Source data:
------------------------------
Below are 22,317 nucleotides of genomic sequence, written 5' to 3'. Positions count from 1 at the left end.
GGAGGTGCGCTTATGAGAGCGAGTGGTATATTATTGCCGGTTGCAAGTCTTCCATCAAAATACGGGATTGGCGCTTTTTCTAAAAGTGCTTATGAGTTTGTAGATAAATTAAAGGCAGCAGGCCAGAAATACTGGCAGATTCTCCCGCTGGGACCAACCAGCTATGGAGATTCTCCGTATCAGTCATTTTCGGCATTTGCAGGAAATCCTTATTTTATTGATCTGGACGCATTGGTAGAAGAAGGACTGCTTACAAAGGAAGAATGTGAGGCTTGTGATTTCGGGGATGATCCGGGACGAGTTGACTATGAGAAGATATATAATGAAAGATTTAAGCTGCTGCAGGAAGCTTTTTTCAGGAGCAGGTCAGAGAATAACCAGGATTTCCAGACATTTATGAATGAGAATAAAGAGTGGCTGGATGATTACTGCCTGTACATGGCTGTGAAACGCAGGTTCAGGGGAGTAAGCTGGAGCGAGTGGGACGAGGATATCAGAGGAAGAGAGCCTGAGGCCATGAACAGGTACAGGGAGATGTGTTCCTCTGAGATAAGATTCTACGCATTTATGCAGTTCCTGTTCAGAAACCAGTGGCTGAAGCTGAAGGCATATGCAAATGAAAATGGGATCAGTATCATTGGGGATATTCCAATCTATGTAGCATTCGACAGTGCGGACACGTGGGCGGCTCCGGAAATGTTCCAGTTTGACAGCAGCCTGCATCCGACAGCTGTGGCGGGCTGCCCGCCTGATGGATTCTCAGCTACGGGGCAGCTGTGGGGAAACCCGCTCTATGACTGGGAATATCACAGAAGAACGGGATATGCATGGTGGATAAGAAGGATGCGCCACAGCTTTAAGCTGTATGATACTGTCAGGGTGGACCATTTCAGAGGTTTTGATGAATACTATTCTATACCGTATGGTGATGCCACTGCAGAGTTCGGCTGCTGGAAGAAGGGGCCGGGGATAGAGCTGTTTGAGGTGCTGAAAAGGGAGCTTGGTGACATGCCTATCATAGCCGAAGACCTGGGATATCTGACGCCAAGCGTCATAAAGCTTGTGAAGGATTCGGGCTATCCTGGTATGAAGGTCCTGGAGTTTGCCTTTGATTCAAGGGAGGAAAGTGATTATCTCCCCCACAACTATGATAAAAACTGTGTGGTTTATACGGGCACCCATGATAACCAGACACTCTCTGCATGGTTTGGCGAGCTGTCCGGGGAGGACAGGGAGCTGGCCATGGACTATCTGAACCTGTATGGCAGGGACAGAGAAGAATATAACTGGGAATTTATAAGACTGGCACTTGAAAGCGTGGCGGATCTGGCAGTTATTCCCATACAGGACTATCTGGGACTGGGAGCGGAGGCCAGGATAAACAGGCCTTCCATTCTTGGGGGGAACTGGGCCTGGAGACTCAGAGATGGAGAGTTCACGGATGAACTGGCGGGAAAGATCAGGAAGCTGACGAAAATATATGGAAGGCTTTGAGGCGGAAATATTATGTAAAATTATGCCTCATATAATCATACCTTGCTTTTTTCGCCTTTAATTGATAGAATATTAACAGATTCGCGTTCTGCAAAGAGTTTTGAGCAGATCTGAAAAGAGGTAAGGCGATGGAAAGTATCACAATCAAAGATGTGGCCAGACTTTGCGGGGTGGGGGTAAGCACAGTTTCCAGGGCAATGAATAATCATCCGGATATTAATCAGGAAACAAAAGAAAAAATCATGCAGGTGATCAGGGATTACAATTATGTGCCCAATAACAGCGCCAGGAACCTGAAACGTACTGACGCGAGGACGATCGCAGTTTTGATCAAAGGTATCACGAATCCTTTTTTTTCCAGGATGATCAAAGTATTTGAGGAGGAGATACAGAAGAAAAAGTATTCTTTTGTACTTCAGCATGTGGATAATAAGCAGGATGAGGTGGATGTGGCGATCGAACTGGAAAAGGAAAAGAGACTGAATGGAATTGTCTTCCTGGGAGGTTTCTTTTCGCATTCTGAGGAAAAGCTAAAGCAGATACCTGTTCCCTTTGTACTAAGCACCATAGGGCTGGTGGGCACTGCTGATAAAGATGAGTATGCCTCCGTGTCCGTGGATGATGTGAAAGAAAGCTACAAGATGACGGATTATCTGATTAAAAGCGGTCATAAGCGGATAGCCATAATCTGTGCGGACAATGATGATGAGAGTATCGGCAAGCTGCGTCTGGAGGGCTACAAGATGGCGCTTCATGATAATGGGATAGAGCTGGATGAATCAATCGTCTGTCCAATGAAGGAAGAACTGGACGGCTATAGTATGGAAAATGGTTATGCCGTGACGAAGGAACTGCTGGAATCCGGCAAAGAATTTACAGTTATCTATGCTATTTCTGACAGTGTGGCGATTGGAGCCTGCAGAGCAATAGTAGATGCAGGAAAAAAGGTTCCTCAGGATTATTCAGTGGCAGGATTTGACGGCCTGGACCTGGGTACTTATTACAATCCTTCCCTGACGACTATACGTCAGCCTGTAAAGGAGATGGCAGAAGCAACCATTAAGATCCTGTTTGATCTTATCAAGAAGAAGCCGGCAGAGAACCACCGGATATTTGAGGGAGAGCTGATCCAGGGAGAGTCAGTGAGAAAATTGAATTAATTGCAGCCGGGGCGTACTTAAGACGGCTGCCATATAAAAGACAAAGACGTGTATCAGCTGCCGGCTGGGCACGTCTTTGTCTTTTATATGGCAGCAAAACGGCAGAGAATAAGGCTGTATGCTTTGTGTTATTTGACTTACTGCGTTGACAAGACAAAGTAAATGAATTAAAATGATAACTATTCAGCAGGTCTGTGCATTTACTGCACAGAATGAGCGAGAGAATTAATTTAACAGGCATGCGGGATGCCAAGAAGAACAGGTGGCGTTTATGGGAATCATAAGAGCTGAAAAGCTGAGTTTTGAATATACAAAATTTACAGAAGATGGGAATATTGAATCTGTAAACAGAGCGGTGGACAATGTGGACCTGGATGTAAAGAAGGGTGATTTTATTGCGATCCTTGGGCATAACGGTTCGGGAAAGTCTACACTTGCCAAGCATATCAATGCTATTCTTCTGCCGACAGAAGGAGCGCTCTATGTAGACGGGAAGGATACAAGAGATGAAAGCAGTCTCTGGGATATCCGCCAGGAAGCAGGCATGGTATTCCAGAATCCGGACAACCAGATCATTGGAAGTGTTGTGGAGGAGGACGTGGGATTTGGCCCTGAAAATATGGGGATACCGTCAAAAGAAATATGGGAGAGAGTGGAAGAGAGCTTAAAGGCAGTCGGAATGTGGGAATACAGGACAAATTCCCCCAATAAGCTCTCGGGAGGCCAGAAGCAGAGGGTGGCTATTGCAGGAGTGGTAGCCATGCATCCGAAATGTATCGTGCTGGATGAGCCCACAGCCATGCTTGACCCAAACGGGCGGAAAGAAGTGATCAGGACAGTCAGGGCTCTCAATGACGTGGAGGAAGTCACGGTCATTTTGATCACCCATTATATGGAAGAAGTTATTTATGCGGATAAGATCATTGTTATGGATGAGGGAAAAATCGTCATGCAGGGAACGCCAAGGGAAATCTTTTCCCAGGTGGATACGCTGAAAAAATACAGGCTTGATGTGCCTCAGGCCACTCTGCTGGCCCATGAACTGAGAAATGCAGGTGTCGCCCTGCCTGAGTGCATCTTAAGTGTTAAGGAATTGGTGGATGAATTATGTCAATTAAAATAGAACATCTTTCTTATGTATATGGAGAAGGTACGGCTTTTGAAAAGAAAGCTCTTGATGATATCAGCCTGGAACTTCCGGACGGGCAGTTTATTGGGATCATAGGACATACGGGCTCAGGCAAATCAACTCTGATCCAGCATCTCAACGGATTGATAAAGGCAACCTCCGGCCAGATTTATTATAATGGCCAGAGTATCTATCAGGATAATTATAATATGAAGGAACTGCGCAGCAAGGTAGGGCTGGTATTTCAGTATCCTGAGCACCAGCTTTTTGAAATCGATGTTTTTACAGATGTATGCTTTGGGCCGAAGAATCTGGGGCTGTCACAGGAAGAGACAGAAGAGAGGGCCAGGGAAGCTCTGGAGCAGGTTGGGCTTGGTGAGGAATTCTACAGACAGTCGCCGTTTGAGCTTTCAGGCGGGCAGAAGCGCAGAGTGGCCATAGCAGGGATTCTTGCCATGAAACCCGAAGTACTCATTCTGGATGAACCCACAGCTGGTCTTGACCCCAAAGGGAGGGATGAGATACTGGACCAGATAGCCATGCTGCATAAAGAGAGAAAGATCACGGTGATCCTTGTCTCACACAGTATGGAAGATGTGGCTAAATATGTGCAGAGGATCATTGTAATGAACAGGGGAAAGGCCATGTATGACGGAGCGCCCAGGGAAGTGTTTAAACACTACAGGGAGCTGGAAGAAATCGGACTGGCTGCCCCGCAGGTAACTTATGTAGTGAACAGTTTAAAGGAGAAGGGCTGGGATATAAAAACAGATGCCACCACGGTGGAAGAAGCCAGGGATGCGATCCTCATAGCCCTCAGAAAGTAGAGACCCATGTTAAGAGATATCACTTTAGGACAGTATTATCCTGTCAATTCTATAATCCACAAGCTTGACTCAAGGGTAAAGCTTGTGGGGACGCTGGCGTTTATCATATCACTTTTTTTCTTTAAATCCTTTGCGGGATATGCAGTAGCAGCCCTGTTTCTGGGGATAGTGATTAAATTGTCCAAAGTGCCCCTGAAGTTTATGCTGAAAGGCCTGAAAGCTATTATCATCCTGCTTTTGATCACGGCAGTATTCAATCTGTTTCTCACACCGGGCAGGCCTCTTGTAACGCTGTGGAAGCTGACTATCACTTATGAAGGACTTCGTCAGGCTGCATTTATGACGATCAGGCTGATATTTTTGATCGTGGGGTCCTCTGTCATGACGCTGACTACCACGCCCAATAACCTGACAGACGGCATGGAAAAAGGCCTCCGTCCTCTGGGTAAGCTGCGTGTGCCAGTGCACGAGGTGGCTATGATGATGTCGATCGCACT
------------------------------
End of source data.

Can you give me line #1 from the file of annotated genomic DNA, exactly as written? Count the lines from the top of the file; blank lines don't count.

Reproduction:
Below are 22,317 nucleotides of genomic sequence, written 5' to 3'. Positions count from 1 at the left end.